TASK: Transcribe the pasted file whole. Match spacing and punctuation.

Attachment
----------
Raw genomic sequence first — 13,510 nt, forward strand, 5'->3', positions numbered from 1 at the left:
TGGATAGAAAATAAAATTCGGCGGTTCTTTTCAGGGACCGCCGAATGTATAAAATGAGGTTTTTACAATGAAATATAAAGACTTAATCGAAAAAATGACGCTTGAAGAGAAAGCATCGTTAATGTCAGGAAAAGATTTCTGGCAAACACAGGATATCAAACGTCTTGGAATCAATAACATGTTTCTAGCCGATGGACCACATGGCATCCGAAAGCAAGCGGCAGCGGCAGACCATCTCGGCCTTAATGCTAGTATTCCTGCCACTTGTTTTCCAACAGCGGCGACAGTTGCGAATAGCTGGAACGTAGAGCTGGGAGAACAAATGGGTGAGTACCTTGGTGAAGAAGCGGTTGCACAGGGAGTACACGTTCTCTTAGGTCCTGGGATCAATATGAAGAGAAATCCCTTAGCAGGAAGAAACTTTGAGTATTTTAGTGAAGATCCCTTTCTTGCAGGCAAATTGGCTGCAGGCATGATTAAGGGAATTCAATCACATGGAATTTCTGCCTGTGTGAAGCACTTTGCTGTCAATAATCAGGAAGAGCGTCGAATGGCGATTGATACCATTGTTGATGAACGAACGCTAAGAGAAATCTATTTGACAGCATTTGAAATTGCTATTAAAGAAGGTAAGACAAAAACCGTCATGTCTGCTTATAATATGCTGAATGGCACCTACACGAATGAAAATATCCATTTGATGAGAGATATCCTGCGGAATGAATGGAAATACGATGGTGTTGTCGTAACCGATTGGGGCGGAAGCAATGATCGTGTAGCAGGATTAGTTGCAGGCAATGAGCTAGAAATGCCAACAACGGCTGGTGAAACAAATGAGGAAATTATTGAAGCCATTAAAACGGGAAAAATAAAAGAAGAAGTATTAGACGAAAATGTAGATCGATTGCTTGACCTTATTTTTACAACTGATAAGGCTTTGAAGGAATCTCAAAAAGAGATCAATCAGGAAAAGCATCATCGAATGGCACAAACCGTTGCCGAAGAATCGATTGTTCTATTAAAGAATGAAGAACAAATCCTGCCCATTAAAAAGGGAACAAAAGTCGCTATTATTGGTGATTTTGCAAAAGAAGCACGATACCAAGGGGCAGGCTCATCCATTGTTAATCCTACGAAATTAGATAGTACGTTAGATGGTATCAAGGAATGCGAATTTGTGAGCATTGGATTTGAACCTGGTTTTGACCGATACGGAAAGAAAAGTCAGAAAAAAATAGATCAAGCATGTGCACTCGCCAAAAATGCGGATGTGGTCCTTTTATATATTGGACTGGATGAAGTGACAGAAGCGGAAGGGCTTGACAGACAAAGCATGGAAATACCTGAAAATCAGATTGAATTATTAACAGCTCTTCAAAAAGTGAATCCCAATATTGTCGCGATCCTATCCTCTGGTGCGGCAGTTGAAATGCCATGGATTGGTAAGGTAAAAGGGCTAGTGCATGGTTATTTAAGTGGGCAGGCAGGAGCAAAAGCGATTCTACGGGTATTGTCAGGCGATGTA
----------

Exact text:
Raw genomic sequence first — 13,510 nt, forward strand, 5'->3', positions numbered from 1 at the left:
TGGATAGAAAATAAAATTCGGCGGTTCTTTTCAGGGACCGCCGAATGTATAAAATGAGGTTTTTACAATGAAATATAAAGACTTAATCGAAAAAATGACGCTTGAAGAGAAAGCATCGTTAATGTCAGGAAAAGATTTCTGGCAAACACAGGATATCAAACGTCTTGGAATCAATAACATGTTTCTAGCCGATGGACCACATGGCATCCGAAAGCAAGCGGCAGCGGCAGACCATCTCGGCCTTAATGCTAGTATTCCTGCCACTTGTTTTCCAACAGCGGCGACAGTTGCGAATAGCTGGAACGTAGAGCTGGGAGAACAAATGGGTGAGTACCTTGGTGAAGAAGCGGTTGCACAGGGAGTACACGTTCTCTTAGGTCCTGGGATCAATATGAAGAGAAATCCCTTAGCAGGAAGAAACTTTGAGTATTTTAGTGAAGATCCCTTTCTTGCAGGCAAATTGGCTGCAGGCATGATTAAGGGAATTCAATCACATGGAATTTCTGCCTGTGTGAAGCACTTTGCTGTCAATAATCAGGAAGAGCGTCGAATGGCGATTGATACCATTGTTGATGAACGAACGCTAAGAGAAATCTATTTGACAGCATTTGAAATTGCTATTAAAGAAGGTAAGACAAAAACCGTCATGTCTGCTTATAATATGCTGAATGGCACCTACACGAATGAAAATATCCATTTGATGAGAGATATCCTGCGGAATGAATGGAAATACGATGGTGTTGTCGTAACCGATTGGGGCGGAAGCAATGATCGTGTAGCAGGATTAGTTGCAGGCAATGAGCTAGAAATGCCAACAACGGCTGGTGAAACAAATGAGGAAATTATTGAAGCCATTAAAACGGGAAAAATAAAAGAAGAAGTATTAGACGAAAATGTAGATCGATTGCTTGACCTTATTTTTACAACTGATAAGGCTTTGAAGGAATCTCAAAAAGAGATCAATCAGGAAAAGCATCATCGAATGGCACAAACCGTTGCCGAAGAATCGATTGTTCTATTAAAGAATGAAGAACAAATCCTGCCCATTAAAAAGGGAACAAAAGTCGCTATTATTGGTGATTTTGCAAAAGAAGCACGATACCAAGGGGCAGGCTCATCCATTGTTAATCCTACGAAATTAGATAGTACGTTAGATGGTATCAAGGAATGCGAATTTGTGAGCATTGGATTTGAACCTGGTTTTGACCGATACGGAAAGAAAAGTCAGAAAAAAATAGATCAAGCATGTGCACTCGCCAAAAATGCGGATGTGGTCCTTTTATATATTGGACTGGATGAAGTGACAGAAGCGGAAGGGCTTGACAGACAAAGCATGGAAATACCTGAAAATCAGATTGAATTATTAACAGCTCTTCAAAAAGTGAATCCCAATATTGTCGCGATCCTATCCTCTGGTGCGGCAGTTGAAATGCCATGGATTGGTAAGGTAAAAGGGCTAGTGCATGGTTATTTAAGTGGGCAGGCAGGAGCAAAAGCGATTCTACGGGTATTGTCAGGCGATGTA